Cluster permutation tests revealed differences between sound and action verbs in a cluster of centro-parietal electrodes between 110 and 346 ms (Table 2, Figure 3A), where sound verbs elicited a more negative potential than action verbs. This feature effect in the centro-parietal cluster was accompanied by a polarity-reversed effect in a fronto-temporal electrode cluster (114–158, 188–272 ms). Such concurrent bipolar voltage patterns are typical in average-referenced data sets and most likely reflect activity of the same underlying set of neural generators (see Figure 1). A significant difference between sound vs. control verbs was found in a central electrode cluster in the time window from 232 to 338 ms, where sound verbs elicited a more negative scalp potential than control verbs. For the comparison action vs. control verbs a significant parietal electrode cluster was obtained in the time window from 112 to 232 ms, in which action verbs elicited a more positive scalp potential than control verbs. Data-driven non-parametric cluster permutation tests thus yielded quite comparable results as the parametric statistical analyses of selected scalp regions and time windows.

TABLE 2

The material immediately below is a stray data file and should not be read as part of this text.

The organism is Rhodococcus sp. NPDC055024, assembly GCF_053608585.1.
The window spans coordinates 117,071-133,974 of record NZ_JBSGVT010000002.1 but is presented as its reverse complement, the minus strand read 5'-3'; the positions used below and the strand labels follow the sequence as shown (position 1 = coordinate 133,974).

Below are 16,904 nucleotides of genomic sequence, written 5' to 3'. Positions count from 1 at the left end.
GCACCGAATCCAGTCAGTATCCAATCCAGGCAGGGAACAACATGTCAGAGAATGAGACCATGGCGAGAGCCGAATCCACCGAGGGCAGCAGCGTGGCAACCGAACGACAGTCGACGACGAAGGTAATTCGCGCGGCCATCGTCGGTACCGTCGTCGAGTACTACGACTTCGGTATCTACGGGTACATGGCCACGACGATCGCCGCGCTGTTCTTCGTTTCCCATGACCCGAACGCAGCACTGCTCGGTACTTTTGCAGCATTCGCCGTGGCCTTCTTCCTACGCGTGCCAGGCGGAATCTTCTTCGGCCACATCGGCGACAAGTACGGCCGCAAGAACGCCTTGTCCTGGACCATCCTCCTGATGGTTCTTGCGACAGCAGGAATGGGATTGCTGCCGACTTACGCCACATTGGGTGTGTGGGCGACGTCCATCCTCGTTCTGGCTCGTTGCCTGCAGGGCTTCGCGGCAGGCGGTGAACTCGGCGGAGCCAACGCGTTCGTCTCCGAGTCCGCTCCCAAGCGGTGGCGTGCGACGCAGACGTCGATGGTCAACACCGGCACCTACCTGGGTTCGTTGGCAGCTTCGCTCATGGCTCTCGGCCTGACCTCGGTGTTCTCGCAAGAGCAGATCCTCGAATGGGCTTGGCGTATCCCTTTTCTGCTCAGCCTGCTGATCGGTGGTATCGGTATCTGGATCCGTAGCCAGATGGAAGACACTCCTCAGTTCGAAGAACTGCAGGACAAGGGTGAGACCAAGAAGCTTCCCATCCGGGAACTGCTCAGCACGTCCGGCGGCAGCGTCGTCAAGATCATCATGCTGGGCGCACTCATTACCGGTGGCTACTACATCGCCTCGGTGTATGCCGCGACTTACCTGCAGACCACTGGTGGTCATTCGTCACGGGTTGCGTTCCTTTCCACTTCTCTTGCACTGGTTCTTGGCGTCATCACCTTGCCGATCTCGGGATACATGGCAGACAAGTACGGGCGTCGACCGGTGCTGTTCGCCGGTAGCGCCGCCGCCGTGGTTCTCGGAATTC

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Table 2. Results of cluster permutation tests for Experiment 1.

FIGURE 3
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Figure 3. Results of the cluster permutation tests for the sound vs. action feature comparison. Above: Topographic map of the large centro-parietal cluster at the time point of the highest F-value across all electrodes of this cluster (electrode P1, highlighted in the map). Shown are only electrodes of this cluster with significant F-values (p < 0.05) at the depicted time point. For all electrodes within clusters and all clusters, we refer to Tables 2, 3. Cluster electrodes are overlaid on interpolated potential differences between sound and action conditions. Below: Grand-averaged ERPs for peak electrode P1 of these clusters. Colored shadings indicate the significant time window of the corresponding cluster. (A): Experiment 1, (B): Experiment 2.